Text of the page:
And Bill Rhodes is not an amateur photographer. Rhodes is a professional photographer whose work has appeared in the New York Times, and who has covered community news for local publications. I place a high level of trust in his observations as a community news professional, or I would not have shared them.
On viewing Rhodes’ photograph and Carson’s video, I see booms that clearly allow fuel to leak past in a way that to me indicates a possibility of ineffective spill mitigation. Add to this a long history of poor corporate response to environmental impact, and I stand by this report 100 percent.
Language like describing Carson’s actions as “prancing, “hopping,” and a rant designed to justify a salary increase do not, to me, show objective evaluation of kind I hope this blog post will further. Nor does referring to Rhodes as a beaver-loving tree photographer.
Do you have data that support your implied idea that cleanup was timely and effective? I welcome them, and will gladly update this post to include them.
Yes, Mr. Fulbright. Please present specific evidence that the cleanup initiated by APAC-Atlantic (I won’t play the PR game of shifting the blame onto a little-known subsidiary) was timely and effective. I was there long after Mr. Hartwell and Mr. Rhodes left, I can tell you that the oil sheen was unmistakeable and the reek of diesel fuel was still overpowering along the edge of the French Broad, well past those containment efforts.
If their initial response was so great, why were they scrambling to throw another 5 or 6 containment booms into the creek a full day after the spill was reported?
I find you hateful comments about Hartwell and Bill to be a good indicator of where you’re really coming from.
Speaking of where you’re coming from, other than a cartoon character, I can find no “Cole Fulbright” anywhere online, especially at the Wilmington Corps of Engineers. Who are you now, again?
Personally, I believe my eyes and my nose.
And that evidence says that what Carson and Rhodes had to say was way, way, way too kind.
This was a big frack-up and was not handled properly by the criminal company (Harrison) or the EPA or the DENR or the clean up crew – or crews. Seems to me that the response was very mellow, way too weak, and came far too late.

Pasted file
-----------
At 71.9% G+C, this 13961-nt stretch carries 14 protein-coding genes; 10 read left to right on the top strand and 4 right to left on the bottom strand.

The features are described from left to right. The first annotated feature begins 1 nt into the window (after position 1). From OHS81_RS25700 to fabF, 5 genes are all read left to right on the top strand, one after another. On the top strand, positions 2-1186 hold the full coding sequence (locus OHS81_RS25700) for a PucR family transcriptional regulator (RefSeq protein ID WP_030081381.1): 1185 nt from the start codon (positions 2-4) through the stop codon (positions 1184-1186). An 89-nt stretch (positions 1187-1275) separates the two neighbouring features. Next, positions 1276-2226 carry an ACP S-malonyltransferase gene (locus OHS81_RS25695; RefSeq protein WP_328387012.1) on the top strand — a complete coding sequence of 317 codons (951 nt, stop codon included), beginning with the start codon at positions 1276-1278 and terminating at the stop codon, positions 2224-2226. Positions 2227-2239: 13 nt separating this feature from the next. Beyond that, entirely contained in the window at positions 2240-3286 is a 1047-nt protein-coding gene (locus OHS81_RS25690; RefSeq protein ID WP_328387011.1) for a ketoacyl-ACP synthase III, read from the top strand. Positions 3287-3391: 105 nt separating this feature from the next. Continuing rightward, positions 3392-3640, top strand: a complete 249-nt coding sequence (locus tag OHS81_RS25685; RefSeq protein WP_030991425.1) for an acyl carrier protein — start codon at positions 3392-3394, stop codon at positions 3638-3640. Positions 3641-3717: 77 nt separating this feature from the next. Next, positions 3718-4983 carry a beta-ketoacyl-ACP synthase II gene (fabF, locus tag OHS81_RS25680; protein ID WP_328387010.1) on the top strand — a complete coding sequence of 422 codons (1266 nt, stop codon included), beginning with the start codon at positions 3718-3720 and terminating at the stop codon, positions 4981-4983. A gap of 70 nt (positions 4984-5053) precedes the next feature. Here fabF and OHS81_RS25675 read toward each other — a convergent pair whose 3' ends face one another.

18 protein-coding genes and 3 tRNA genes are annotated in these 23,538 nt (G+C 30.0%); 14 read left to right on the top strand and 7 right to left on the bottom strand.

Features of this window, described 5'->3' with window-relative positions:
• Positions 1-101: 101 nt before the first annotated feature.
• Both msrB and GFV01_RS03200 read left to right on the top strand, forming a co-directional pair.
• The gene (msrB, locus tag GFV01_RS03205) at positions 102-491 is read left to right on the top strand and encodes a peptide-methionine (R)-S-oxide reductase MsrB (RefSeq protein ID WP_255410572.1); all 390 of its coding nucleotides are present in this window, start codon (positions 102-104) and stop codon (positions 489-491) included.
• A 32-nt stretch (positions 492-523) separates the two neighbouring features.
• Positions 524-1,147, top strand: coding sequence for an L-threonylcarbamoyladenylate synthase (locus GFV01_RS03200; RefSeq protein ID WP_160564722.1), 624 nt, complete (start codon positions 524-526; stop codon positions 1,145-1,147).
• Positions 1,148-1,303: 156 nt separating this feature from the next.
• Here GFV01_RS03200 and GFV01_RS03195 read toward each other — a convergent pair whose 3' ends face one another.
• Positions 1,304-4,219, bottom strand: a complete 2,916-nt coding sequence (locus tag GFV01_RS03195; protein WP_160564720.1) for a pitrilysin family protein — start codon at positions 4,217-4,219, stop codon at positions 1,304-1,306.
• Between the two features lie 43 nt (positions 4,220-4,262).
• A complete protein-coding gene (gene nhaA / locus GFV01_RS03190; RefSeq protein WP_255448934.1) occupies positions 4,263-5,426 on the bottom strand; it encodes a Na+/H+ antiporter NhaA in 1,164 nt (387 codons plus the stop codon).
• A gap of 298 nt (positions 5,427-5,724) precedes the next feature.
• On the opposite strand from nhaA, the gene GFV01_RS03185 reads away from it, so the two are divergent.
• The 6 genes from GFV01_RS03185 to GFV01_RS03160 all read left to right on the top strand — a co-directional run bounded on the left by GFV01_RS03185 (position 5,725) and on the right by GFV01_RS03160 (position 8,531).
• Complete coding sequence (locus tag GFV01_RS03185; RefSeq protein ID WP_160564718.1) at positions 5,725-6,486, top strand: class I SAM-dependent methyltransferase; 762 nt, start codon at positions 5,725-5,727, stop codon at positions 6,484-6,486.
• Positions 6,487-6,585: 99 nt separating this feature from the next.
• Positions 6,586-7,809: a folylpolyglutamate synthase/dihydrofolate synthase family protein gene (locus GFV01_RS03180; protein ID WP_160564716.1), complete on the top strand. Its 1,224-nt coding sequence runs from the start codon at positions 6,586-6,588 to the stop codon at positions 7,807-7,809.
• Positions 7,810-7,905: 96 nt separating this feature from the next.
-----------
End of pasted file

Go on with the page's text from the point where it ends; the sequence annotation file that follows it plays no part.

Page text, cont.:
Someone needs to be arrested for poisoning our waterways….. and it ain’t Carson or Rhodes.
Cole, my main complaint in the video was the lack of booms in the immediate vicinity of the spill. The first boom was 1/2 downstream, and there was significant oil in the stream at that point. Since that video was made, they have added two booms upstream. They have also added hard booms, which seems to have reduced the amount of oil in the creek. The amount of oil on lower Hominy Creek today was greatly reduced from yesterday, and I credit that to response of DENR, EPA, and Harrison/APAC. I am still very frustrated that Hominy Creek and the French Broad River are still being treated as a dumping ground, but give credit to all of the people trying to protect it and clean it up.
“Cole Fulbright” is a Zelda character.
The Cole Fulbright post is from a fake commenter who has posted to Ashvegas under two different aliases from one IP address. Letting it stand as an example of dishonest, unethical commenting tactics, and to make it clear that Ashvegas.com is aware of them.
IP address 184.108.40.206
Names used: Russell Gile, Cole Fulbright
Email addresses used: email@example.com, firstname.lastname@example.org
IP address origin: Candler NC
Jennifer, email me. I have the name of the person.
DENR told everyone on the ground on Friday/Saturday that the spill originated at “APAC-Atlantic/Harrison”. They are essentially the same company. Same address, same physical facilities, same parent company.
APAC is the biggest asphalt maker/paver in the Southeast, and will almost certainly be one of the biggest contractors in the I-26 widening. Nobody’s heard of ‘Harrison’ – throw the spill around their necks…